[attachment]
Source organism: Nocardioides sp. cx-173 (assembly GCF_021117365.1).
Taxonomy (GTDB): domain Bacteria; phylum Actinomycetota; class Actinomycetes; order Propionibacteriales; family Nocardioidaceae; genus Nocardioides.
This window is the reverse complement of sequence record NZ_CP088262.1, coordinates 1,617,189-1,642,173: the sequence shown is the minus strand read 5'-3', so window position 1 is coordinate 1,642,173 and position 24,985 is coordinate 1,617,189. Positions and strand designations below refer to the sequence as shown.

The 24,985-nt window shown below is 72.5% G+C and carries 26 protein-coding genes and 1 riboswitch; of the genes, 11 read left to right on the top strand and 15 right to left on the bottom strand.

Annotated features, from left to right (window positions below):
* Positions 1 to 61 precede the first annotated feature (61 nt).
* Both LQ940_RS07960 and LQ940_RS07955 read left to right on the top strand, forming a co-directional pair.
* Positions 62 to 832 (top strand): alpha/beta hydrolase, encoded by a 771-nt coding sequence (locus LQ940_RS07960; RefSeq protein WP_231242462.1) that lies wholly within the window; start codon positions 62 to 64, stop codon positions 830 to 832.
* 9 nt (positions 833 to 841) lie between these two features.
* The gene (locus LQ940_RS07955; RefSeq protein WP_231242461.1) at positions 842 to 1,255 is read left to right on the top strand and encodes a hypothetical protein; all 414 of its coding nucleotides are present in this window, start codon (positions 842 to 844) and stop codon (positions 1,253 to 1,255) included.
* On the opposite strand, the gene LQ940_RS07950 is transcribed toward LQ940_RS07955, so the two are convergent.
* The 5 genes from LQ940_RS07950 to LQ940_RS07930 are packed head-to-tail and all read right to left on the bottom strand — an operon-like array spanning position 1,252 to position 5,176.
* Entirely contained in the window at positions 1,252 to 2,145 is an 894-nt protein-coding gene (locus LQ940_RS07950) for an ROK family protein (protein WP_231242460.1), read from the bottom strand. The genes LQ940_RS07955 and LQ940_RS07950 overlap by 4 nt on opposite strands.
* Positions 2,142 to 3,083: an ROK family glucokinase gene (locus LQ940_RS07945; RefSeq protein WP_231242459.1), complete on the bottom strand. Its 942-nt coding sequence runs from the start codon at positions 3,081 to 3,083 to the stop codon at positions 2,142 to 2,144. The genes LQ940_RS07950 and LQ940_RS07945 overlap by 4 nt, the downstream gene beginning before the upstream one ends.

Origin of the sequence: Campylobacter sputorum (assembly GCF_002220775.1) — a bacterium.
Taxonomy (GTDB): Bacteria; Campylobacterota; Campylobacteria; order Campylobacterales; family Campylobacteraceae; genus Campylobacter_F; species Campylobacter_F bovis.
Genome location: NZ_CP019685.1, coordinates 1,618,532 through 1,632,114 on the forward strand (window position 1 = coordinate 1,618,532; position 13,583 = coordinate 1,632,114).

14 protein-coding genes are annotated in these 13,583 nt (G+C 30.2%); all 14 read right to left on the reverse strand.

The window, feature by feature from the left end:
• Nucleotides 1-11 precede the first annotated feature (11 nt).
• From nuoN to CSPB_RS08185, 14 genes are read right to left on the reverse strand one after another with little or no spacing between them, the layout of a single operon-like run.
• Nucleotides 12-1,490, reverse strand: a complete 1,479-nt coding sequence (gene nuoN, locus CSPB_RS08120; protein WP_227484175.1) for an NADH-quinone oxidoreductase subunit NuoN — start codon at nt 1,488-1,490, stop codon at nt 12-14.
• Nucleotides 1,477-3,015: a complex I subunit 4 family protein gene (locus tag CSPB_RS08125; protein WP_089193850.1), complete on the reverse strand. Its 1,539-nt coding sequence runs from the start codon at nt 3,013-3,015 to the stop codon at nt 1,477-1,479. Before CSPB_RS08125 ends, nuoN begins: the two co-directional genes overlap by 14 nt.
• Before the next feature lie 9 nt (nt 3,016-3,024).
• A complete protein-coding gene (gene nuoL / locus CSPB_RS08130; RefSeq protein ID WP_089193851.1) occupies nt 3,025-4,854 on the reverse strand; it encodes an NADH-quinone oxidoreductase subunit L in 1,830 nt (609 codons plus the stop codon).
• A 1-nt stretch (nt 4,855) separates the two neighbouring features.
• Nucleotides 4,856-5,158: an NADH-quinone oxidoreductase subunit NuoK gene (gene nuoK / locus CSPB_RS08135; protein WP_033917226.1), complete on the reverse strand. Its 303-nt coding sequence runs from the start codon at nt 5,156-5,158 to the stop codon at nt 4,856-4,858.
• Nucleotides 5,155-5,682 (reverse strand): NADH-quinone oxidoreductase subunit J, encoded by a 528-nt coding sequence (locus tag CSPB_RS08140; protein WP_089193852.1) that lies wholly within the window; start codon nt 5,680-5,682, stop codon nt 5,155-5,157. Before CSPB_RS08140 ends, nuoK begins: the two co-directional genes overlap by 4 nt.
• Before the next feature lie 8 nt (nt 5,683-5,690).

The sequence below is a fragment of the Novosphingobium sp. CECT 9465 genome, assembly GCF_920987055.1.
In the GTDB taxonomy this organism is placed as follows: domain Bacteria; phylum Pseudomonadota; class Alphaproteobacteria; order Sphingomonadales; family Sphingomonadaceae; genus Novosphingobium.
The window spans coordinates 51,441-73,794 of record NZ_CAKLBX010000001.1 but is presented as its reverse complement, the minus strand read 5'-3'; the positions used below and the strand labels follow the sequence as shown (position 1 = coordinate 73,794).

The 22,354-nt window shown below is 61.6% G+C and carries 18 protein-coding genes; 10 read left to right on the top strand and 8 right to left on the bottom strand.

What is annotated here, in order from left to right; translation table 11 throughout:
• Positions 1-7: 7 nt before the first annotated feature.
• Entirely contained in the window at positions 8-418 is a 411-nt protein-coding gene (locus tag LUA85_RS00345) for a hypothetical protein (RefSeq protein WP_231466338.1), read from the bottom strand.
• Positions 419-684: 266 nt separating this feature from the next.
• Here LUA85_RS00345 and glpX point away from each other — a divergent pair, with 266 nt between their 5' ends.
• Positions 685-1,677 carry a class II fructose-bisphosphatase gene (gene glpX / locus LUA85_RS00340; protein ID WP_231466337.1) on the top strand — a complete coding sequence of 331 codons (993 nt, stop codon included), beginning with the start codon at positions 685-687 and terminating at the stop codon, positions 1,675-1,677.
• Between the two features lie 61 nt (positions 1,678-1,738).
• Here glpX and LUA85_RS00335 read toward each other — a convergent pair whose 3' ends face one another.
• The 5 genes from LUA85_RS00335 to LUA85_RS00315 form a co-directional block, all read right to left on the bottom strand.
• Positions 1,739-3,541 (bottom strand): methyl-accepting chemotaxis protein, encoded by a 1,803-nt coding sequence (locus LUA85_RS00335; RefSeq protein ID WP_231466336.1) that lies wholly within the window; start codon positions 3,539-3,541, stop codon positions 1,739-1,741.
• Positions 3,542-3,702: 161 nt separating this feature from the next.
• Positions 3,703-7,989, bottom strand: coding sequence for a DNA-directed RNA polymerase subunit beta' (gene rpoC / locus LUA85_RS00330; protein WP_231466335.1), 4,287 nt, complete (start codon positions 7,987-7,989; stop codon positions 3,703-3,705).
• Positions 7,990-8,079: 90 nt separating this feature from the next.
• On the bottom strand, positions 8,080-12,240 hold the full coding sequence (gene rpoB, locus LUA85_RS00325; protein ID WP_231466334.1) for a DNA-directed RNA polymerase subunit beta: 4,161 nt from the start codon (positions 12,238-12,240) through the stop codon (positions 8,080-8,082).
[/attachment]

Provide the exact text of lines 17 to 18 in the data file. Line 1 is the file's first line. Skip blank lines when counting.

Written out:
Genome location: NZ_CP019685.1, coordinates 1,618,532 through 1,632,114 on the forward strand (window position 1 = coordinate 1,618,532; position 13,583 = coordinate 1,632,114).

14 protein-coding genes are annotated in these 13,583 nt (G+C 30.2%); all 14 read right to left on the reverse strand.